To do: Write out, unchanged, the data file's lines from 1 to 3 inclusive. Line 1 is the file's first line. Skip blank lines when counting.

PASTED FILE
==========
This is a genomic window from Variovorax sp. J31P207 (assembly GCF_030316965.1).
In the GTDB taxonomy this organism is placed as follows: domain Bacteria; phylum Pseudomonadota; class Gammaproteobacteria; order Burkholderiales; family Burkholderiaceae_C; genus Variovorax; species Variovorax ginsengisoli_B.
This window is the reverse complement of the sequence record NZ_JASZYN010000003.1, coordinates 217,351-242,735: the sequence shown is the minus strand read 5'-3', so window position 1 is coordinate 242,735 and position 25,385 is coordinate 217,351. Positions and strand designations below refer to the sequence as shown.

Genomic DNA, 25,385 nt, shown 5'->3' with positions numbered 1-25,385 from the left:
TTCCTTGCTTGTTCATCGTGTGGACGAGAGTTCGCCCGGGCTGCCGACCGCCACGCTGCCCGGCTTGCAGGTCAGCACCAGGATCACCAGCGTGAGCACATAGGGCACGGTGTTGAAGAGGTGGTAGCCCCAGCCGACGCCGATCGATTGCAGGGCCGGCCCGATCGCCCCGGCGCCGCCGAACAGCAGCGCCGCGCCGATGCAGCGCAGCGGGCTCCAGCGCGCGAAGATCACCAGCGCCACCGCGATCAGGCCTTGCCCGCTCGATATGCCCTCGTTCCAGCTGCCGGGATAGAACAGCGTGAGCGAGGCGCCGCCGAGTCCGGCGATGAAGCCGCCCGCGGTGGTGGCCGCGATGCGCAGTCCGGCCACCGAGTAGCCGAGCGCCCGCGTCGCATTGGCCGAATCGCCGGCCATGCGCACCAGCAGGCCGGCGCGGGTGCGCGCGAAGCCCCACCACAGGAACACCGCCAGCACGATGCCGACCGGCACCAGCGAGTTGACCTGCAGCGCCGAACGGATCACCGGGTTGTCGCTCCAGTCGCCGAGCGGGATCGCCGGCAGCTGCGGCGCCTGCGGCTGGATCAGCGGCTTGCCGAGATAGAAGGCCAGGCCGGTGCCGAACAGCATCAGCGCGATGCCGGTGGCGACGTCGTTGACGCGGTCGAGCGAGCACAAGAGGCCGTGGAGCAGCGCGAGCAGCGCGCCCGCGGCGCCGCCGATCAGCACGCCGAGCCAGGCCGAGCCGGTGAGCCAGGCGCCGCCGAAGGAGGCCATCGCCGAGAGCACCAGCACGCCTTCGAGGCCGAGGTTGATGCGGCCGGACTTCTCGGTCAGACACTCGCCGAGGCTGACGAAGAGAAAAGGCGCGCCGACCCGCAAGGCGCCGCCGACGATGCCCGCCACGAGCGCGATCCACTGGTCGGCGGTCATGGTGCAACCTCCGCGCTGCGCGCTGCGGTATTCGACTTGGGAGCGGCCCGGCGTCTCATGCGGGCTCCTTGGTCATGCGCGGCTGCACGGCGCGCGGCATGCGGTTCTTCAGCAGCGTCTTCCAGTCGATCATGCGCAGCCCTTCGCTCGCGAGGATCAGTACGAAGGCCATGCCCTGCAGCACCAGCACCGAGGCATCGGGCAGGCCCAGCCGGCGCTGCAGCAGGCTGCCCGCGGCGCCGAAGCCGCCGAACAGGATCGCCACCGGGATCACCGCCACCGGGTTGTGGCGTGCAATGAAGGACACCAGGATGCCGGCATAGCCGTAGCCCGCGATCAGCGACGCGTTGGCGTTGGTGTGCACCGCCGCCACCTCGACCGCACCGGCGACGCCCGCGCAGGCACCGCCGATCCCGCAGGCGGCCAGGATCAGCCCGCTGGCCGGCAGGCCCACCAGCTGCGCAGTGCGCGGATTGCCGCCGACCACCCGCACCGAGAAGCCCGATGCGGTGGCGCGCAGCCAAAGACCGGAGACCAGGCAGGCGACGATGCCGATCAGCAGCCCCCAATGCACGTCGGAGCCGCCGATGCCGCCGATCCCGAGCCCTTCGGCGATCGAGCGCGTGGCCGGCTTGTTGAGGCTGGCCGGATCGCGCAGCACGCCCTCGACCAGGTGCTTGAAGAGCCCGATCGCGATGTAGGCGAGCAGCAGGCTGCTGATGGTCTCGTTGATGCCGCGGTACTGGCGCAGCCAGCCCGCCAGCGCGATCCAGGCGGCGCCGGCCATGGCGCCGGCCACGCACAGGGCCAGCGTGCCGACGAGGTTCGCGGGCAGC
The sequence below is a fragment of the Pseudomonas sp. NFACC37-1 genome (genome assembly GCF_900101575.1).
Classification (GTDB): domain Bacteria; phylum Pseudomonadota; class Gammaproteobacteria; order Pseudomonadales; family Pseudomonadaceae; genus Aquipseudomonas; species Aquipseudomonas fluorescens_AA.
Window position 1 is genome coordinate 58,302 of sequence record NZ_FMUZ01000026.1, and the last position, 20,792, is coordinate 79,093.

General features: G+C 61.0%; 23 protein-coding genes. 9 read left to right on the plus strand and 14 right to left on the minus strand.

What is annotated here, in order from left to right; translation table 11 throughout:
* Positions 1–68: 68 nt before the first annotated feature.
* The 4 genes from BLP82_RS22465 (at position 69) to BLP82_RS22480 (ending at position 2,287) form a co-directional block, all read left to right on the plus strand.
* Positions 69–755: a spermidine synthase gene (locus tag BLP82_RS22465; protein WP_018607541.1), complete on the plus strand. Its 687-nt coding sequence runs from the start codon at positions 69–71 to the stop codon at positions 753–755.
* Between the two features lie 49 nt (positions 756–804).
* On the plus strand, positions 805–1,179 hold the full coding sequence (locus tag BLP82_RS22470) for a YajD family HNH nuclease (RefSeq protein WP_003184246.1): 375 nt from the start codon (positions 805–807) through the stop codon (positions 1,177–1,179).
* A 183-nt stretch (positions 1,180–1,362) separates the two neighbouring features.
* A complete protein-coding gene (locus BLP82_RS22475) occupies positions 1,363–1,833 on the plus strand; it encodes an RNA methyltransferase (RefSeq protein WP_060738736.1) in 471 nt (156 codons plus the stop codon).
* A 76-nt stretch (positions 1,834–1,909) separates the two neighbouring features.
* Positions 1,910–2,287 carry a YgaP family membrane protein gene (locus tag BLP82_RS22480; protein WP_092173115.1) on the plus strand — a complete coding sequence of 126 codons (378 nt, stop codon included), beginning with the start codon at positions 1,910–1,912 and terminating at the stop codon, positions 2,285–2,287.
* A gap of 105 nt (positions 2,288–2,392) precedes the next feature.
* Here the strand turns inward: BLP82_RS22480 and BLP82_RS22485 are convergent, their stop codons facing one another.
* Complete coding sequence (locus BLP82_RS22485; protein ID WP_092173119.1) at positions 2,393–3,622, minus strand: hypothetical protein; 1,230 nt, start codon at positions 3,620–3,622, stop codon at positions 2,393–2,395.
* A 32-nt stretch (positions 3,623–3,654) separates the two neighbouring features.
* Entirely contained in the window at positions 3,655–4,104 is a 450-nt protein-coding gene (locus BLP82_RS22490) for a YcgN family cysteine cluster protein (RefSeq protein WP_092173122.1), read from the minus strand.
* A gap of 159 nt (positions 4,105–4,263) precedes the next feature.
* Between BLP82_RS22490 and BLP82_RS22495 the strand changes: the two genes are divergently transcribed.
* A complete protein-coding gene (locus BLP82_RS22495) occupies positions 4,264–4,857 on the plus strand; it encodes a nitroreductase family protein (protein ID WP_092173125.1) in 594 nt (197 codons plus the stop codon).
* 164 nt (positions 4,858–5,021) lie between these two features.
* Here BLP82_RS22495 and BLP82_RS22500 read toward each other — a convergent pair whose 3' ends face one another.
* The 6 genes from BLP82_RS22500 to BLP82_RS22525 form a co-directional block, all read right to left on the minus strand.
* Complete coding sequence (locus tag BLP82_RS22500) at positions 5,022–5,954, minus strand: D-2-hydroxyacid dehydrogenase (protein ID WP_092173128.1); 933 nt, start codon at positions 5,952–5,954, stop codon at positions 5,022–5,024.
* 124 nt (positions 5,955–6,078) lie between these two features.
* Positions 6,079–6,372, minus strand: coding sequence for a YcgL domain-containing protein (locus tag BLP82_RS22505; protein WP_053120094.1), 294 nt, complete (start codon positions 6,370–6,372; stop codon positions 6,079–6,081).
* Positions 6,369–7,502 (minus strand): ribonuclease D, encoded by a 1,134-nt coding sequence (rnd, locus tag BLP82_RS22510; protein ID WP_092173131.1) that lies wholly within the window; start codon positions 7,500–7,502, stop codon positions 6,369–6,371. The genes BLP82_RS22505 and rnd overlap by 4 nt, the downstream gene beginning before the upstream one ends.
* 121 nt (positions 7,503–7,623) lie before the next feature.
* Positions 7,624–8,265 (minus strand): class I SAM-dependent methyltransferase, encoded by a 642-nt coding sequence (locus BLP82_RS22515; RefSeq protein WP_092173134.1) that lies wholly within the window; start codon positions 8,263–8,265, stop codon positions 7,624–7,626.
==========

This is a genomic window from Variovorax sp. J31P207 (assembly GCF_030316965.1).
In the GTDB taxonomy this organism is placed as follows: domain Bacteria; phylum Pseudomonadota; class Gammaproteobacteria; order Burkholderiales; family Burkholderiaceae_C; genus Variovorax; species Variovorax ginsengisoli_B.
This window is the reverse complement of the sequence record NZ_JASZYN010000003.1, coordinates 217,351-242,735: the sequence shown is the minus strand read 5'-3', so window position 1 is coordinate 242,735 and position 25,385 is coordinate 217,351. Positions and strand designations below refer to the sequence as shown.